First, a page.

Although Birdsell continued to lobby for it, he was unsuccessful in getting Northeast Region approval to fill the park manager position for Mound City Group in order for Birdsell to devote full-time to state coordinator and Ohio NPS Group duties.  In fact, the Ohio NPS Group existed only through the strength of Birdsell's personality. It never received a separate budget allocation. Instead, Birdsell was forced to skim funding from all three Ohio park units, but with extra amounts taken from William Howard Taft National Historic Site which had yet to be restored and made fully operational. Birdsell staffed his office with Administrative Technician Joan Crider, Secretary Virginia Skaggs, and Clerk-Typist Rhonda Hughes. George Kane, the only NPS ranger in Ohio, divided his time between Mound City Group and the visitor season at Perry's Victory. Ohio NPS Group employees Birdsell, Skaggs, and Hughes took care of administrative and clerical matters for Mound City Group, with interpretation and maintenance remaining as the only full-time permanent function allotted for Mound City Group. Park Technician Bonnie Meyer took care of visitor services and interpretation for four summer seasons at Perry's Victory before transferring to Mound City Group in winter 1973-74 to fill a permanent position. 
On January 6, 1974, following establishment of the Rocky Mountain Region, NPS underwent a fundamental shift of boundaries. The Ohio parks, already subjected to two previous regional realignments (Region One/Richmond and Region Five/ Northeast Region, Philadelphia), found themselves shifted yet a third time to the purview of Midwest Regional Office with headquarters in Omaha, Nebraska. Effective March 1, 1974, the administrative transfer took place and Ohio NPS Group began reporting to Midwest Regional Director J. Leonard Volz.  While the Northeast Region directorate favored "grouping" parks, officials in Omaha did not. Termination of the Ohio NPS Group became imminent. Upon authorization of Cuyahoga Valley National Recreation Area on June 26, 1975, Bill Birdsell, who as state coordinator had served as project keyman for the proposed unit sandwiched between Cleveland and Akron, Ohio, became the new park's superintendent. Effective July 1, 1975, the Ohio Group dissolved. All four Ohio parks became autonomous with their superintendents reporting to Omaha. When Birdsell left Chillicothe on July 21, he took his state coordinator duties with him.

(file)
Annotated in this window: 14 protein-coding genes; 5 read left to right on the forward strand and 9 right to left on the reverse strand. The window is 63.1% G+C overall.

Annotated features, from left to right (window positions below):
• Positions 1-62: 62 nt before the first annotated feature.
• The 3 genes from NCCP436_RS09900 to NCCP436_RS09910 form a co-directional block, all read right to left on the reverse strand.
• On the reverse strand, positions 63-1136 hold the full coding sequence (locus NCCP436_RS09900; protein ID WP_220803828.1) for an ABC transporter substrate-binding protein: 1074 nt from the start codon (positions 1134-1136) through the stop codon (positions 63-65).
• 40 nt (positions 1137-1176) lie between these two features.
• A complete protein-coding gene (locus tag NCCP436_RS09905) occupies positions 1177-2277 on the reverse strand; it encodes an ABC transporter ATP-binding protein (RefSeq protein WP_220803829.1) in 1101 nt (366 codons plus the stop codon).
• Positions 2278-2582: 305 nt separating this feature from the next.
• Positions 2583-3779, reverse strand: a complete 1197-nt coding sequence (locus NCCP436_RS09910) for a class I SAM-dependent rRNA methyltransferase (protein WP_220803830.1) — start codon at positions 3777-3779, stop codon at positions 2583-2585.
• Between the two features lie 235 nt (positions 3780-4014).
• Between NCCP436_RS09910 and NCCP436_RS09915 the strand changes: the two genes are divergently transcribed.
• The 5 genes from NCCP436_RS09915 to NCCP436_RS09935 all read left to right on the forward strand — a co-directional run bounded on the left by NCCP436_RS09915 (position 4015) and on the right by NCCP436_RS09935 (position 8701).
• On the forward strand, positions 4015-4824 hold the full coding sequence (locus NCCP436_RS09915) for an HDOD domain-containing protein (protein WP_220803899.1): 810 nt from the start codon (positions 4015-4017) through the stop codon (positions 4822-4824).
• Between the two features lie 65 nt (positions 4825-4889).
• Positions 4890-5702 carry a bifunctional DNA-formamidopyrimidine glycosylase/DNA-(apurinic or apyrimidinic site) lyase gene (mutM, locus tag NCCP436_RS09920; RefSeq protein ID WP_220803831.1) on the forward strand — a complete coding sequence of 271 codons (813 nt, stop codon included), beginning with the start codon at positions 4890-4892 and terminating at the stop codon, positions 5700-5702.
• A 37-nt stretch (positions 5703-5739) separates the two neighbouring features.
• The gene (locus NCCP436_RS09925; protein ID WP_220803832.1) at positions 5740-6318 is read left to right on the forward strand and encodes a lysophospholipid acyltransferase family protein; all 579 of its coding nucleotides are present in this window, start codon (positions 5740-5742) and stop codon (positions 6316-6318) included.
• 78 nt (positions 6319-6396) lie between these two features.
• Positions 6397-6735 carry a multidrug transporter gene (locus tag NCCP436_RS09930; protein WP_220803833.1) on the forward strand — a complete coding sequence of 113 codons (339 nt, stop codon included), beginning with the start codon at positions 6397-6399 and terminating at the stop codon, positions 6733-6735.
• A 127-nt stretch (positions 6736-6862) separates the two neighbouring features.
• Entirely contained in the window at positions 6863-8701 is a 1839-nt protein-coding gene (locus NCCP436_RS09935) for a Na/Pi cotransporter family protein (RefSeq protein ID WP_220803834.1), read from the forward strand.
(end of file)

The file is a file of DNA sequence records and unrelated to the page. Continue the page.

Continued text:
That was not all Birdsell took with him. In addition to using Mound City Group personnel to perform maintenance and administrative tasks prior to hiring his own staff, Birdsell took Mound City Group capitalized equipment, including a vehicle, and other materials to Cuyahoga Valley. When Fred J. Fagergren arrived in Chillicothe to replace Birdsell on October 26, 1975, he found the unauthorized transfer of property intolerable. Fagergren complained to Regional Director Volz that not only would he have to debit his own budget to replace the items, he resented the fact that Cuyahoga Valley, as a new area, would henceforth automatically receive priority funding at levels higher than Mound City Group's. 
Figure 39: Superintendent Fred Fagergren, Jr. (NPS/Theresa Nichols, January 1979)
An operations evaluation report in February 1976 conducted by Midwest Region personnel concurred with Fagergren and recommended expedited replacement of the "fairly significant list of property and supplies" removed from Mound City Group. In examining the de-clustering of the Ohio parks, the team reported it "has had [a] less positive effect on Mound City than on the other units." Grade-level re-evaluations were recommended for the superintendent, administrative technician, and secretary, and the team urged speedy review and approval of a new park organizational chart. 
Superintendent Fagergren's tenure at Mound City Group spanned five years. Like Coleman, Fagergren was a second-generation Park Service employee. Mound City Group represented his first park management assignment, and Fagergren was its first superintendent with a degree in anthropology. Fagergren's administration embodied a significant time of transition when studies on other Hopewell sites were prepared that subsequently spawned an initiative to expand and transform Mound City Group. Fagergren aggressively pushed for change with a determination to reorient the park's interpretive focus upon its cultural resources. 
Upon Fagergren's transfer on March 7, 1981, Ken Apschnikat became Mound City Group's seventh superintendent on April 19, 1981. Apschnikat, historian at Appomattox Court House National Historical Park, naturalist at Shenandoah National Park, and chief of interpretation and visitor services at Richmond National Battlefield Park, all in Virginia, had eleven years of experience before assuming his first park management post.  Apschnikat's tenure arrived at the same time the administration of President Ronald W. Reagan began implementing its tight controls on land-managing federal agencies through Secretary of the Interior James G. Watt. Watt, a conservative Westerner who wanted to curb federal power over the private sector, instituted a moratorium on federal land acquisition until such policies could clearly be spelled out through Interior-approved land acquisition plans. In the meantime, as the nation slipped further into an economic recession, NPS adopted "basic operations" plans for each unit. Mound City Group's focused on resource preservation and protection. Apschnikat's basic operations objectives were as follows: